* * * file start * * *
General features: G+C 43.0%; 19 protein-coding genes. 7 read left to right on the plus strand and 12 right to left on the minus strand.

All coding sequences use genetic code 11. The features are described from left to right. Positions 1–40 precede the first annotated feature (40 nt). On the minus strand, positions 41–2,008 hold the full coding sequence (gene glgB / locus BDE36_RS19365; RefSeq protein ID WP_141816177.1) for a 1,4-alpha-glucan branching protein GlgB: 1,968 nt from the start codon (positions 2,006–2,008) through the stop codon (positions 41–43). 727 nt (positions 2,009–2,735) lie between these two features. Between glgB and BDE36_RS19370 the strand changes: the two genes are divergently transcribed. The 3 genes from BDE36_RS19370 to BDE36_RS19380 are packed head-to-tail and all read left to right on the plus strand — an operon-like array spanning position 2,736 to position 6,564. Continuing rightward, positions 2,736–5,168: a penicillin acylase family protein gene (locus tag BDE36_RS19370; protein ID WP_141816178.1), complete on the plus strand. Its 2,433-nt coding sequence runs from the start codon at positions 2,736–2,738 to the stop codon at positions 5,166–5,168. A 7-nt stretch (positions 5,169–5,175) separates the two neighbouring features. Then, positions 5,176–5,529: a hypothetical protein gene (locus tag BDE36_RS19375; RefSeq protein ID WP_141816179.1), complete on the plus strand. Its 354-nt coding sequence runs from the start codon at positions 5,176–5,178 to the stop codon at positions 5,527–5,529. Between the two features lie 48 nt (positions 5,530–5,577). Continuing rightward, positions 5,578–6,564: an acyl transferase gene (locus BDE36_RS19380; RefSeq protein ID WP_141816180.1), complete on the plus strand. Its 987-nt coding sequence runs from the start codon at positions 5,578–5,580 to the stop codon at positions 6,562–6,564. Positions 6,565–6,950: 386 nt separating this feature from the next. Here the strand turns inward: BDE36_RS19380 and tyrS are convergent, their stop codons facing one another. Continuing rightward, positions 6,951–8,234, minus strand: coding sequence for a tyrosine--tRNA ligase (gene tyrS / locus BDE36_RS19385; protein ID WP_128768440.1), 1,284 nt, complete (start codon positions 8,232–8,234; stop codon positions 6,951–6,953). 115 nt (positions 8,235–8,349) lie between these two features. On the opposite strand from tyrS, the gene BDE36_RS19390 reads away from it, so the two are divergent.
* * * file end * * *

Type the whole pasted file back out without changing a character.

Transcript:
General features: G+C 43.0%; 19 protein-coding genes. 7 read left to right on the plus strand and 12 right to left on the minus strand.

All coding sequences use genetic code 11. The features are described from left to right. Positions 1–40 precede the first annotated feature (40 nt). On the minus strand, positions 41–2,008 hold the full coding sequence (gene glgB / locus BDE36_RS19365; RefSeq protein ID WP_141816177.1) for a 1,4-alpha-glucan branching protein GlgB: 1,968 nt from the start codon (positions 2,006–2,008) through the stop codon (positions 41–43). 727 nt (positions 2,009–2,735) lie between these two features. Between glgB and BDE36_RS19370 the strand changes: the two genes are divergently transcribed. The 3 genes from BDE36_RS19370 to BDE36_RS19380 are packed head-to-tail and all read left to right on the plus strand — an operon-like array spanning position 2,736 to position 6,564. Continuing rightward, positions 2,736–5,168: a penicillin acylase family protein gene (locus tag BDE36_RS19370; protein ID WP_141816178.1), complete on the plus strand. Its 2,433-nt coding sequence runs from the start codon at positions 2,736–2,738 to the stop codon at positions 5,166–5,168. A 7-nt stretch (positions 5,169–5,175) separates the two neighbouring features. Then, positions 5,176–5,529: a hypothetical protein gene (locus tag BDE36_RS19375; RefSeq protein ID WP_141816179.1), complete on the plus strand. Its 354-nt coding sequence runs from the start codon at positions 5,176–5,178 to the stop codon at positions 5,527–5,529. Between the two features lie 48 nt (positions 5,530–5,577). Continuing rightward, positions 5,578–6,564: an acyl transferase gene (locus BDE36_RS19380; RefSeq protein ID WP_141816180.1), complete on the plus strand. Its 987-nt coding sequence runs from the start codon at positions 5,578–5,580 to the stop codon at positions 6,562–6,564. Positions 6,565–6,950: 386 nt separating this feature from the next. Here the strand turns inward: BDE36_RS19380 and tyrS are convergent, their stop codons facing one another. Continuing rightward, positions 6,951–8,234, minus strand: coding sequence for a tyrosine--tRNA ligase (gene tyrS / locus BDE36_RS19385; protein ID WP_128768440.1), 1,284 nt, complete (start codon positions 8,232–8,234; stop codon positions 6,951–6,953). 115 nt (positions 8,235–8,349) lie between these two features. On the opposite strand from tyrS, the gene BDE36_RS19390 reads away from it, so the two are divergent.